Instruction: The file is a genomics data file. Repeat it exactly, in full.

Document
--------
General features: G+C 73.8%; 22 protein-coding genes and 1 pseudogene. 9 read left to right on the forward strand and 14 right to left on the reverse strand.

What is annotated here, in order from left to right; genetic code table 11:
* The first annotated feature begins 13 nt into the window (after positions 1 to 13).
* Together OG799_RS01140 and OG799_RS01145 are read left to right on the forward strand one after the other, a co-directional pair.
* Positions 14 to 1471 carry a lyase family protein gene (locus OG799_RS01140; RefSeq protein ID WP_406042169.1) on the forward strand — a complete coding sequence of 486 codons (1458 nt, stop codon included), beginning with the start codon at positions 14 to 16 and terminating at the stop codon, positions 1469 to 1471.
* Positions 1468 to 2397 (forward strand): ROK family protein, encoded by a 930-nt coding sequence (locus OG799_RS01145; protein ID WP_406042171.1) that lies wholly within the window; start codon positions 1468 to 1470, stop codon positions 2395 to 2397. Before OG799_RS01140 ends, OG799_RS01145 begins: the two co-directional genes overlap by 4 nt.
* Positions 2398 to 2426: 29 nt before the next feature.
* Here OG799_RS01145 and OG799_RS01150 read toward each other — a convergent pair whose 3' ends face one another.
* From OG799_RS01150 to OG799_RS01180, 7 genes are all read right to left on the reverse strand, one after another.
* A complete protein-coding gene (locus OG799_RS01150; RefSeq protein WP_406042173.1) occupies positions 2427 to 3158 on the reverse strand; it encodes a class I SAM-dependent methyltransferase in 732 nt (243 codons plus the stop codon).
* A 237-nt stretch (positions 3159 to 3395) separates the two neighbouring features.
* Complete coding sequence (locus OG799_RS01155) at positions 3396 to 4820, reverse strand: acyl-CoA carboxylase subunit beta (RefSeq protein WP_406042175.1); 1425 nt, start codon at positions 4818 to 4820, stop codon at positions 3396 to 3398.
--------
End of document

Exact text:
General features: G+C 73.8%; 22 protein-coding genes and 1 pseudogene. 9 read left to right on the forward strand and 14 right to left on the reverse strand.

What is annotated here, in order from left to right; genetic code table 11:
* The first annotated feature begins 13 nt into the window (after positions 1 to 13).
* Together OG799_RS01140 and OG799_RS01145 are read left to right on the forward strand one after the other, a co-directional pair.
* Positions 14 to 1471 carry a lyase family protein gene (locus OG799_RS01140; RefSeq protein ID WP_406042169.1) on the forward strand — a complete coding sequence of 486 codons (1458 nt, stop codon included), beginning with the start codon at positions 14 to 16 and terminating at the stop codon, positions 1469 to 1471.
* Positions 1468 to 2397 (forward strand): ROK family protein, encoded by a 930-nt coding sequence (locus OG799_RS01145; protein ID WP_406042171.1) that lies wholly within the window; start codon positions 1468 to 1470, stop codon positions 2395 to 2397. Before OG799_RS01140 ends, OG799_RS01145 begins: the two co-directional genes overlap by 4 nt.
* Positions 2398 to 2426: 29 nt before the next feature.
* Here OG799_RS01145 and OG799_RS01150 read toward each other — a convergent pair whose 3' ends face one another.
* From OG799_RS01150 to OG799_RS01180, 7 genes are all read right to left on the reverse strand, one after another.
* A complete protein-coding gene (locus OG799_RS01150; RefSeq protein WP_406042173.1) occupies positions 2427 to 3158 on the reverse strand; it encodes a class I SAM-dependent methyltransferase in 732 nt (243 codons plus the stop codon).
* A 237-nt stretch (positions 3159 to 3395) separates the two neighbouring features.
* Complete coding sequence (locus OG799_RS01155) at positions 3396 to 4820, reverse strand: acyl-CoA carboxylase subunit beta (RefSeq protein WP_406042175.1); 1425 nt, start codon at positions 4818 to 4820, stop codon at positions 3396 to 3398.